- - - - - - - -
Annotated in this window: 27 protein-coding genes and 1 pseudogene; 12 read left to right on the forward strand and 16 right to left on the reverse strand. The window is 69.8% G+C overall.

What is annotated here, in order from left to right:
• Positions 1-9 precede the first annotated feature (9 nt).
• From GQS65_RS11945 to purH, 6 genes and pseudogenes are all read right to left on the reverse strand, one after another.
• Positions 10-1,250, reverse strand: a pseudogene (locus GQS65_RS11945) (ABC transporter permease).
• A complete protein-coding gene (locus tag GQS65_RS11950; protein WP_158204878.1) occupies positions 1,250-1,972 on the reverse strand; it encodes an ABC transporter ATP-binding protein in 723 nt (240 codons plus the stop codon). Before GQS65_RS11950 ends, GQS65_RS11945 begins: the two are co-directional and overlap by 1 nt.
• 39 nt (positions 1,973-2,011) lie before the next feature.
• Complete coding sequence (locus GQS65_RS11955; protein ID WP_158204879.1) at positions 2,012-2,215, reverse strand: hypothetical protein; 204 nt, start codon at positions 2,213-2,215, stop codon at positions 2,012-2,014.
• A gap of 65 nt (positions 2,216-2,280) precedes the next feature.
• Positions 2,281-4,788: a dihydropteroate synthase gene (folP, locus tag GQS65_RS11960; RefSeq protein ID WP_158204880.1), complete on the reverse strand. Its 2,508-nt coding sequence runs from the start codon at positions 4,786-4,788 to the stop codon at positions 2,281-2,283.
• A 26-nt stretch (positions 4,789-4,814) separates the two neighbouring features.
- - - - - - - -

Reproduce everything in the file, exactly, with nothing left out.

Annotated in this window: 27 protein-coding genes and 1 pseudogene; 12 read left to right on the forward strand and 16 right to left on the reverse strand. The window is 69.8% G+C overall.

What is annotated here, in order from left to right:
• Positions 1-9 precede the first annotated feature (9 nt).
• From GQS65_RS11945 to purH, 6 genes and pseudogenes are all read right to left on the reverse strand, one after another.
• Positions 10-1,250, reverse strand: a pseudogene (locus GQS65_RS11945) (ABC transporter permease).
• A complete protein-coding gene (locus tag GQS65_RS11950; protein WP_158204878.1) occupies positions 1,250-1,972 on the reverse strand; it encodes an ABC transporter ATP-binding protein in 723 nt (240 codons plus the stop codon). Before GQS65_RS11950 ends, GQS65_RS11945 begins: the two are co-directional and overlap by 1 nt.
• 39 nt (positions 1,973-2,011) lie before the next feature.
• Complete coding sequence (locus GQS65_RS11955; protein ID WP_158204879.1) at positions 2,012-2,215, reverse strand: hypothetical protein; 204 nt, start codon at positions 2,213-2,215, stop codon at positions 2,012-2,014.
• A gap of 65 nt (positions 2,216-2,280) precedes the next feature.
• Positions 2,281-4,788: a dihydropteroate synthase gene (folP, locus tag GQS65_RS11960; RefSeq protein ID WP_158204880.1), complete on the reverse strand. Its 2,508-nt coding sequence runs from the start codon at positions 4,786-4,788 to the stop codon at positions 2,281-2,283.
• A 26-nt stretch (positions 4,789-4,814) separates the two neighbouring features.